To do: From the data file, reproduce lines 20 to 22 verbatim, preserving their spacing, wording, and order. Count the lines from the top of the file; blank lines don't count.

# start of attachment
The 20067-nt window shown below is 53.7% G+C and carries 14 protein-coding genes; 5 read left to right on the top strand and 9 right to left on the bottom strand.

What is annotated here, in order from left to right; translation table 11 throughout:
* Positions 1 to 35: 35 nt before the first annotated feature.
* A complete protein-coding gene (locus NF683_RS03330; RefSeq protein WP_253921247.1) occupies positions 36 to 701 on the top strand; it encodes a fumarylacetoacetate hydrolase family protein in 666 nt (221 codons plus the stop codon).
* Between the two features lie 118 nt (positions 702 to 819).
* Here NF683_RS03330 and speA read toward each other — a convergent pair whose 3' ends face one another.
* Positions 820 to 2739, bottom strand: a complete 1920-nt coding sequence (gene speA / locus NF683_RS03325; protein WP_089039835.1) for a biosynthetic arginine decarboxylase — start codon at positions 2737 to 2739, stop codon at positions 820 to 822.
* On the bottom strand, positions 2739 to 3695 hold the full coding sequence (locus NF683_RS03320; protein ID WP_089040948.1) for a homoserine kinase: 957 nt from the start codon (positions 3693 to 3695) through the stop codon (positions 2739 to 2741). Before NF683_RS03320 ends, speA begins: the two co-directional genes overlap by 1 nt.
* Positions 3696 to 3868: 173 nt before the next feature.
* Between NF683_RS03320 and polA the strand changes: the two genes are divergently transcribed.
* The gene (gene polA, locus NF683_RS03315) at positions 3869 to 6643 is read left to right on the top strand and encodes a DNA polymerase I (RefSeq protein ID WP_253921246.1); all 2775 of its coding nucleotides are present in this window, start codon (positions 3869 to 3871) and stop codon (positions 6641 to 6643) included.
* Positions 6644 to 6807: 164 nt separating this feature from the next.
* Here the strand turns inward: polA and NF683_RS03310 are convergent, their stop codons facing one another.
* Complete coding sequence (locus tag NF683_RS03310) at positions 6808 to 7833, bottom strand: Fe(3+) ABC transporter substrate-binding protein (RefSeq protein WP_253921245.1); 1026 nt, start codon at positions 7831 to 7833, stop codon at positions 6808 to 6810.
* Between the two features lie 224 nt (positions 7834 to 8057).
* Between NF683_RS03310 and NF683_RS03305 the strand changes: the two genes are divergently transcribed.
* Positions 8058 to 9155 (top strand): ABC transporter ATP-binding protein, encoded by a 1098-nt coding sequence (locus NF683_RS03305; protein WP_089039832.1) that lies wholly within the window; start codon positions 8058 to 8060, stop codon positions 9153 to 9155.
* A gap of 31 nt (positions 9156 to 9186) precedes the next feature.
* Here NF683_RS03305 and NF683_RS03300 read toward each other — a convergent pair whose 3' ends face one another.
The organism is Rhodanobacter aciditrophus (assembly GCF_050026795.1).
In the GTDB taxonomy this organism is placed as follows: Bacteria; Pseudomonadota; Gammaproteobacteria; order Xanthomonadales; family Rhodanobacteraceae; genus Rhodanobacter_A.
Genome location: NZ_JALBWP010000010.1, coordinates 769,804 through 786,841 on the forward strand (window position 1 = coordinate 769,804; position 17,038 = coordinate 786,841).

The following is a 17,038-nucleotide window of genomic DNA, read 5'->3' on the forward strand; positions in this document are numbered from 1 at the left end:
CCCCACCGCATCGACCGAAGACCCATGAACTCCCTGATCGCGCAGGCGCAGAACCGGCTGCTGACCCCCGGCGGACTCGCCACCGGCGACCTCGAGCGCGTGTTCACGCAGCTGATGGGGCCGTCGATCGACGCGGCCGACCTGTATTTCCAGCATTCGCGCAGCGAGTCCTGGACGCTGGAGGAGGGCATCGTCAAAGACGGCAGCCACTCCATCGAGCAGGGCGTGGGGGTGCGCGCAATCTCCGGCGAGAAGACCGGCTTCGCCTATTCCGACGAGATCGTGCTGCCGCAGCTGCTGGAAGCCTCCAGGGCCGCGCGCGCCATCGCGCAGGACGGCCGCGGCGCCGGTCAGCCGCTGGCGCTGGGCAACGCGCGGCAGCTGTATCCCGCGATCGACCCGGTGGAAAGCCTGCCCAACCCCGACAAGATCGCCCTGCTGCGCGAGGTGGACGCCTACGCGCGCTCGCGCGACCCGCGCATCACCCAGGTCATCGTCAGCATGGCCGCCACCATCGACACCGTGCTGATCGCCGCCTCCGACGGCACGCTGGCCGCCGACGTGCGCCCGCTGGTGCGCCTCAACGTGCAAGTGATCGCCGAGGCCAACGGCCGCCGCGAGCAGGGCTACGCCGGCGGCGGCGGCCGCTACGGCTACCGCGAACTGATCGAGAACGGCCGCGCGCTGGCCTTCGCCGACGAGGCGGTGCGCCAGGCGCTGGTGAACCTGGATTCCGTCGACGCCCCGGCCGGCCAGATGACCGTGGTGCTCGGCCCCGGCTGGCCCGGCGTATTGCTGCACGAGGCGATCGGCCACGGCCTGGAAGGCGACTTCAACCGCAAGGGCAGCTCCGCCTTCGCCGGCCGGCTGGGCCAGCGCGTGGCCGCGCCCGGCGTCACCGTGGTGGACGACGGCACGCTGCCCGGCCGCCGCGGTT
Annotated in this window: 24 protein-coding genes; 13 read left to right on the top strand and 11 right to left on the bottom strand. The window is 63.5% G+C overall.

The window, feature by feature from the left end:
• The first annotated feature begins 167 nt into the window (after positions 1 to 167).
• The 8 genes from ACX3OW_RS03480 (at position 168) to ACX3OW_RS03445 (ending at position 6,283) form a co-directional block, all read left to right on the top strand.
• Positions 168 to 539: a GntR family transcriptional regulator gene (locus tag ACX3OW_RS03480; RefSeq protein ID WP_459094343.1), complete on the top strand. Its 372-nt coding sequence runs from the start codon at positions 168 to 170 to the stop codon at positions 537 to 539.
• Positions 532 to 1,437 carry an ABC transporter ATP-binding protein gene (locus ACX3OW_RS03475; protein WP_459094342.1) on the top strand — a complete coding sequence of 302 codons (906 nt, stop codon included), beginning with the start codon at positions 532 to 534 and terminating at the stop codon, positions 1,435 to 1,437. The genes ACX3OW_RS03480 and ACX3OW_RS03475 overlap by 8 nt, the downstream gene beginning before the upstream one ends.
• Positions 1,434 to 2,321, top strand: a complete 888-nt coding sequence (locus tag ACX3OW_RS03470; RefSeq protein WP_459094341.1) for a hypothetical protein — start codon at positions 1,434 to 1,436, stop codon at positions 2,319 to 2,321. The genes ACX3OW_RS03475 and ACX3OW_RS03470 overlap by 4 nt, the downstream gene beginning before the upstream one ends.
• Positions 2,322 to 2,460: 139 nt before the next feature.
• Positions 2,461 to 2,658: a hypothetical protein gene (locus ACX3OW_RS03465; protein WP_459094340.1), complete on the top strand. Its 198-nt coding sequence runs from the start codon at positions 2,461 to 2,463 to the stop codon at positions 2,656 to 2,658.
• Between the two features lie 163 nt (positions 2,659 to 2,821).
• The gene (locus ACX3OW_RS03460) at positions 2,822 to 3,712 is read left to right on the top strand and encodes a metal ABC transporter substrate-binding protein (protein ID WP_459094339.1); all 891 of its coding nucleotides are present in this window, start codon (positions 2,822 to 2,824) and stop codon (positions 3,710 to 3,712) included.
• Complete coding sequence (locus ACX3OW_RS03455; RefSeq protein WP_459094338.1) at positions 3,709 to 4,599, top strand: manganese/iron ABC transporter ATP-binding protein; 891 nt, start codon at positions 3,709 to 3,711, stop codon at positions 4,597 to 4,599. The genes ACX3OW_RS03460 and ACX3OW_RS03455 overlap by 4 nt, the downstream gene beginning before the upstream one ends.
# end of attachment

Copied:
The organism is Rhodanobacter aciditrophus (assembly GCF_050026795.1).
In the GTDB taxonomy this organism is placed as follows: Bacteria; Pseudomonadota; Gammaproteobacteria; order Xanthomonadales; family Rhodanobacteraceae; genus Rhodanobacter_A.
Genome location: NZ_JALBWP010000010.1, coordinates 769,804 through 786,841 on the forward strand (window position 1 = coordinate 769,804; position 17,038 = coordinate 786,841).